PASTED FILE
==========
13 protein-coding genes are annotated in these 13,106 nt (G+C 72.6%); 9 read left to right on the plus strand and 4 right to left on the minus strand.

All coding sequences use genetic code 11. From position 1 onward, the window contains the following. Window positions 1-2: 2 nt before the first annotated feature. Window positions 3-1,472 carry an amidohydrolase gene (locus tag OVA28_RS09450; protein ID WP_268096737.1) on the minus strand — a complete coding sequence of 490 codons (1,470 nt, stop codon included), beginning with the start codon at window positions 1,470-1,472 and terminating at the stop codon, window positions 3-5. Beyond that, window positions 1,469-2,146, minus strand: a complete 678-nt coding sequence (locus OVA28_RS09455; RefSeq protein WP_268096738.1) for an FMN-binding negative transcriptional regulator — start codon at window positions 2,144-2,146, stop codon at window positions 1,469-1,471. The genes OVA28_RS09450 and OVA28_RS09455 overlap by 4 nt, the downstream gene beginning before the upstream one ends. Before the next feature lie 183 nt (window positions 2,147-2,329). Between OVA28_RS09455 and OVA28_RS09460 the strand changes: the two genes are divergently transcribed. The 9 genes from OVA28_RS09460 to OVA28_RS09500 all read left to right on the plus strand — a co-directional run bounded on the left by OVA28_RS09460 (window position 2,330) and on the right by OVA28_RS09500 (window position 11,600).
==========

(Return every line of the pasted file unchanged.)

13 protein-coding genes are annotated in these 13,106 nt (G+C 72.6%); 9 read left to right on the plus strand and 4 right to left on the minus strand.

All coding sequences use genetic code 11. From position 1 onward, the window contains the following. Window positions 1-2: 2 nt before the first annotated feature. Window positions 3-1,472 carry an amidohydrolase gene (locus tag OVA28_RS09450; protein ID WP_268096737.1) on the minus strand — a complete coding sequence of 490 codons (1,470 nt, stop codon included), beginning with the start codon at window positions 1,470-1,472 and terminating at the stop codon, window positions 3-5. Beyond that, window positions 1,469-2,146, minus strand: a complete 678-nt coding sequence (locus OVA28_RS09455; RefSeq protein WP_268096738.1) for an FMN-binding negative transcriptional regulator — start codon at window positions 2,144-2,146, stop codon at window positions 1,469-1,471. The genes OVA28_RS09450 and OVA28_RS09455 overlap by 4 nt, the downstream gene beginning before the upstream one ends. Before the next feature lie 183 nt (window positions 2,147-2,329). Between OVA28_RS09455 and OVA28_RS09460 the strand changes: the two genes are divergently transcribed. The 9 genes from OVA28_RS09460 to OVA28_RS09500 all read left to right on the plus strand — a co-directional run bounded on the left by OVA28_RS09460 (window position 2,330) and on the right by OVA28_RS09500 (window position 11,600).